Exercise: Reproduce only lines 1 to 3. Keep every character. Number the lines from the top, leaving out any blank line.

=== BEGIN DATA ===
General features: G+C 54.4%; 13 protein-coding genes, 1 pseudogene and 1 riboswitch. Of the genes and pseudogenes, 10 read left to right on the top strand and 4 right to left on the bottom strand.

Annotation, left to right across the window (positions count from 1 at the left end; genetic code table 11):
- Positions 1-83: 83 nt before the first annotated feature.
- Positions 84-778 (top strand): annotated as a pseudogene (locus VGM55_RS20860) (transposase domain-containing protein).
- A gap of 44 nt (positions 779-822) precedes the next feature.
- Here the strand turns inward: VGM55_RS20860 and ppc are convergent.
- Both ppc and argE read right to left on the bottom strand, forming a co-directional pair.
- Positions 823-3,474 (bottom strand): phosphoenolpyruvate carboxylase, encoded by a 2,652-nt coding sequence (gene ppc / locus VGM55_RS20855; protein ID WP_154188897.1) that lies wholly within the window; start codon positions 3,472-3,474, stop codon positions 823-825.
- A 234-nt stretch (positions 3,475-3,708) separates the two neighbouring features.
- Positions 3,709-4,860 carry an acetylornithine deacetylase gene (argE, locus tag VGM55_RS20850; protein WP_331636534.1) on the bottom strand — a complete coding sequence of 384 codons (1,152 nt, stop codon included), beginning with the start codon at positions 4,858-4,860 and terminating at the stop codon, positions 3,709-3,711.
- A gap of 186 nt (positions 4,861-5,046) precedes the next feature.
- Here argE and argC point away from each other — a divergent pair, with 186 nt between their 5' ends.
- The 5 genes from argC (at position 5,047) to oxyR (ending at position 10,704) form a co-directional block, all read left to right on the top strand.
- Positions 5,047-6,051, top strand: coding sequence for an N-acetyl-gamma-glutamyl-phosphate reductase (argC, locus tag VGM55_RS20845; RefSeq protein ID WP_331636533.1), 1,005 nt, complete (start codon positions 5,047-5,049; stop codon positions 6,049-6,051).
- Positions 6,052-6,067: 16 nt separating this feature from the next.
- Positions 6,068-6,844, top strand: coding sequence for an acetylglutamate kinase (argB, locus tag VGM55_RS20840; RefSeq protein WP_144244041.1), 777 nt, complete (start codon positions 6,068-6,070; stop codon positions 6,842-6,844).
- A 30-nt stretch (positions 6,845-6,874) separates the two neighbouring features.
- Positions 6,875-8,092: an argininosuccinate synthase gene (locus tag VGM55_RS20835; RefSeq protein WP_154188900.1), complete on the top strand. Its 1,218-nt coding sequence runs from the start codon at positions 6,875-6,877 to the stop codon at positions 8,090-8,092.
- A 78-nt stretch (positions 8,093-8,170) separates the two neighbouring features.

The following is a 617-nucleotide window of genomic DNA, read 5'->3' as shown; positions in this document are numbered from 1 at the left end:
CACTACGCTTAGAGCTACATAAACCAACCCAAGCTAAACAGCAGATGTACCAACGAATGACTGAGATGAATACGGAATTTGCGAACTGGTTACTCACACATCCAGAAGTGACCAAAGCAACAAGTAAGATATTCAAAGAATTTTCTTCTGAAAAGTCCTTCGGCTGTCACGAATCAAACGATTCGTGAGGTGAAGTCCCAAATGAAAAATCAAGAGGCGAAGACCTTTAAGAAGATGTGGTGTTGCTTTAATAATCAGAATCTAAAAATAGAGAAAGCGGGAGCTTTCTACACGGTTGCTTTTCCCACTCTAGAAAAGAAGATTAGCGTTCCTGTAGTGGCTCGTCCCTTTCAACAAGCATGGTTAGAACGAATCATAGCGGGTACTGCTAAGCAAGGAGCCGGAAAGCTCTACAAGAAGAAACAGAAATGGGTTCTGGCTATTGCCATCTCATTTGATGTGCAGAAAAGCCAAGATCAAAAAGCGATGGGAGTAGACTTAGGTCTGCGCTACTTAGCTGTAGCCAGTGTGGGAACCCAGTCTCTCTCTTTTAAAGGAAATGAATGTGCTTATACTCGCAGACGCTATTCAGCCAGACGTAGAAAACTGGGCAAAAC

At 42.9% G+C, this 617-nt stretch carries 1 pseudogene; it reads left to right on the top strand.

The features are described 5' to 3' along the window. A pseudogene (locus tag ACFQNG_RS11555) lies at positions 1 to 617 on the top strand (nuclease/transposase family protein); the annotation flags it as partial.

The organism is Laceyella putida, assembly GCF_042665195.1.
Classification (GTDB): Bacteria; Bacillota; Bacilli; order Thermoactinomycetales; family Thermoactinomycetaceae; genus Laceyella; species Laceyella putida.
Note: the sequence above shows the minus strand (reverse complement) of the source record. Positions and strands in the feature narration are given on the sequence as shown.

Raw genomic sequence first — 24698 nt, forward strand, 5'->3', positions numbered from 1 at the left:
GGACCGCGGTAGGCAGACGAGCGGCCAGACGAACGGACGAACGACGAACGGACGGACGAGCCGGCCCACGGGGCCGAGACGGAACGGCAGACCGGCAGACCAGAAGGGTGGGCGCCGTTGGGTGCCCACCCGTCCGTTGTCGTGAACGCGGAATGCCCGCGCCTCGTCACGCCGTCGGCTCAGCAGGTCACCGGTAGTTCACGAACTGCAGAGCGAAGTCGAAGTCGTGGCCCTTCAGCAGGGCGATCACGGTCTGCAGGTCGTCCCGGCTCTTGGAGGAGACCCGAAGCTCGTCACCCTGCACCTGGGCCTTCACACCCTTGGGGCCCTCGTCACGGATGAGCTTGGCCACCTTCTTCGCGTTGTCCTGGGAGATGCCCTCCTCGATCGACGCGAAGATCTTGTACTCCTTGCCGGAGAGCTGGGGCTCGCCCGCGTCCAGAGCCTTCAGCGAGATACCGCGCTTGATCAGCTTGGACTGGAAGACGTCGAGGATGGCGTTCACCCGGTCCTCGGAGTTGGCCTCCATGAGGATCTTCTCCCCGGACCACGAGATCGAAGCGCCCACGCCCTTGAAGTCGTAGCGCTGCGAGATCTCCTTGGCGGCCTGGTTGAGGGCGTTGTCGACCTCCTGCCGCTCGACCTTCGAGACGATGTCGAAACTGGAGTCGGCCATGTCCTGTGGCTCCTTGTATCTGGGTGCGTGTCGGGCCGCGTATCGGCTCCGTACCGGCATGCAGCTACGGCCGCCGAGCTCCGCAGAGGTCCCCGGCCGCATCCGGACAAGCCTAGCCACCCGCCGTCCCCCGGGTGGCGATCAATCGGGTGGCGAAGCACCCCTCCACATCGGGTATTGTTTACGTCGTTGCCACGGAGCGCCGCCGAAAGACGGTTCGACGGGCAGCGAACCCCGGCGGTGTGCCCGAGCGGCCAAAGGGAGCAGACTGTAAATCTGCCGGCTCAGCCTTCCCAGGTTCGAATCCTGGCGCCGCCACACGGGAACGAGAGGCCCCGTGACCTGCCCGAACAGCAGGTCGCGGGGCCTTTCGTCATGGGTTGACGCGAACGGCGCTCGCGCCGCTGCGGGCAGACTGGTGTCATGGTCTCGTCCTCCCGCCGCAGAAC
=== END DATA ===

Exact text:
General features: G+C 54.4%; 13 protein-coding genes, 1 pseudogene and 1 riboswitch. Of the genes and pseudogenes, 10 read left to right on the top strand and 4 right to left on the bottom strand.

Annotation, left to right across the window (positions count from 1 at the left end; genetic code table 11):
- Positions 1-83: 83 nt before the first annotated feature.